Endometriosis And Menstrual Pain 

  • Yasemin Keith, Masters, Public Health, University of Debrecen
  • Sheeba Durrani , BSc (Hons) Biomedical Science with Physiology and Pharmacology, Biomedical Sciences, St George's, University of London
  • Morag Morris-Paterson, Master of Science - MS, Sport Physiotherapy, University of BathUniversity of Bath

What is endometriosis? 

Endometriosis is a medical condition whereby tissue lining the uterus, the female reproductive organ, starts to grow elsewhere, for example, within the fallopian tubes or pelvic region. These growths cause the immune system to react, leading to inflammation and chronic pain. Endometriosis can develop at various stages of life, from when a person first reaches their reproductive age up until menopause

What are the signs and symptoms of endometriosis? 

Endometriosis can cause a range of symptoms that may vary from person to person in type and severity. The infographic below shows some of the most common symptoms:

Image source: Parr-Reid S. Canva. 

Although these symptoms are common in those with endometriosis, not all individuals living with endometriosis show symptoms. 

What are the complications of endometriosis? 

Due to symptoms such as chronic pain (linked to inflammation), as well as a lack of societal and clinical understanding of the condition, there are some complications a person will face. For example, chronic pain, tiredness, low moods, and infertility can lower a person’s quality of life. Pain may prevent people from attending school, work or other activities, leading to social isolation. 

Pain during sex may lead to avoidance or disruption to sexual intercourse, affecting both those with endometriosis and their partners. 

What causes endometriosis?

Research has yet to unveil the exact cause of endometriosis. However, some studies have looked into potential factors, such as faulty genes, problems with the immune system, and cells from the womb growing improperly.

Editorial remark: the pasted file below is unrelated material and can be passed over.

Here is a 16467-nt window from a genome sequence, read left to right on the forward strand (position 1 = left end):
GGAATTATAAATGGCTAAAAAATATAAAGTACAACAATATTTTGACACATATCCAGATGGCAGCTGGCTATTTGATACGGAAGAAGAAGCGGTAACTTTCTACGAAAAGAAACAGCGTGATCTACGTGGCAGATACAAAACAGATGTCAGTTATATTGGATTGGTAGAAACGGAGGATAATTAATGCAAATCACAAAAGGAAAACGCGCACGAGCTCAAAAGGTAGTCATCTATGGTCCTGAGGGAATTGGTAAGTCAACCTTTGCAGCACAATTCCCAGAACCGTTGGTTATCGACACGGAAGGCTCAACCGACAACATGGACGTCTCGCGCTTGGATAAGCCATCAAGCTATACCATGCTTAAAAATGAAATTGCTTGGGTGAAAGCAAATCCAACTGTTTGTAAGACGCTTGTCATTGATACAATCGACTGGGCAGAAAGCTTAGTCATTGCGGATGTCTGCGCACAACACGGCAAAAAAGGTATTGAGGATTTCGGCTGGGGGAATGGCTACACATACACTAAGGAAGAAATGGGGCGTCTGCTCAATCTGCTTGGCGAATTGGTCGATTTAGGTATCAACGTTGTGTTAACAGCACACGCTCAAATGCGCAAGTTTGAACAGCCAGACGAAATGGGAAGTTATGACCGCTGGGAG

Some theories may explain why endometriosis develops. For example, the theory of 'retrograde menstruation', where cells from the uterus lining move backwards towards the fallopian tube and settle outside of the uterus. It is also thought that some individuals who have surgery on their uterus may develop uterus cell growth around the incision area. And instead of white blood cells in the immune system destroying these cells, they become dysfunctional and don't remove them. 

Who gets endometriosis? 

Endometriosis is present in 10–15% of reproductive women, as well as 70% of those who live with chronic pelvic pain.1,2 

The risk of developing endometriosis varies by ethnicity, with Asian people assigned female at birth (PAFAB) being most at risk. Black PAFAB are less likely to be diagnosed with endometriosis than white PAFAB. Hispanic PAFAB are less likely to be diagnosed than white PAFAB.

Some risk factors that increase the likelihood of being diagnosed with endometriosis are listed below: 

  • Having your first period at a younger age3,7 
  • Having short periods5,6,8,10
  • Being tall7,11
  • Drinking excessive amounts of alcohol12,14
  • Drinking lots of caffeine15

These are only risk factors and not causes, and no single risk factor listed will result in a diagnosis of endometriosis. 

How is endometriosis diagnosed? 

When diagnosing endometriosis, a careful medical history and various methods can be used. The main diagnostic methods are described in the table below: 

Method of diagnosisHow it works 
LaparoscopyA surgical procedure where a doctor makes a small cut in the abdomen. A very thin camera is then inserted, and tissue near and including the uterus is examined to check for signs of abnormal tissue growth outside of the uterus
BiopsyA surgical procedure where a doctor makes a small cut in the abdomen. A very thin camera is then inserted, and tissue near and including the uterus is examined to check for signs of abnormal tissue growth outside of the uterus.
UltrasoundA non-surgical procedure where an ultrasound device is inserted into the vagina to use sound waves to visualise the pelvic area for signs of endometriosis 
MRIA non-surgical procedure where an MRI machine uses magnetic waves to visualise the pelvic region for signs of endometrial tissue growth outside of the uterus 

If you are worried about speaking with your healthcare provider, it can help to take a family member or friend with you to your appointment for support. 

Whilst symptoms may first be present during adolescence, the average wait time between the onset of symptoms and diagnosis is 6.7 years. This is because endometriosis shows similar symptoms to those of other conditions, such as fibromyalgia, irritable bowel syndrome and ovarian cysts.16

How is endometriosis treated? 

Whilst there is no cure for endometriosis, there are a variety of ways to manage pain in endometriosis, which you can discuss with your healthcare provider. Some of the main methods of managing endometriosis are shown in the infographic below: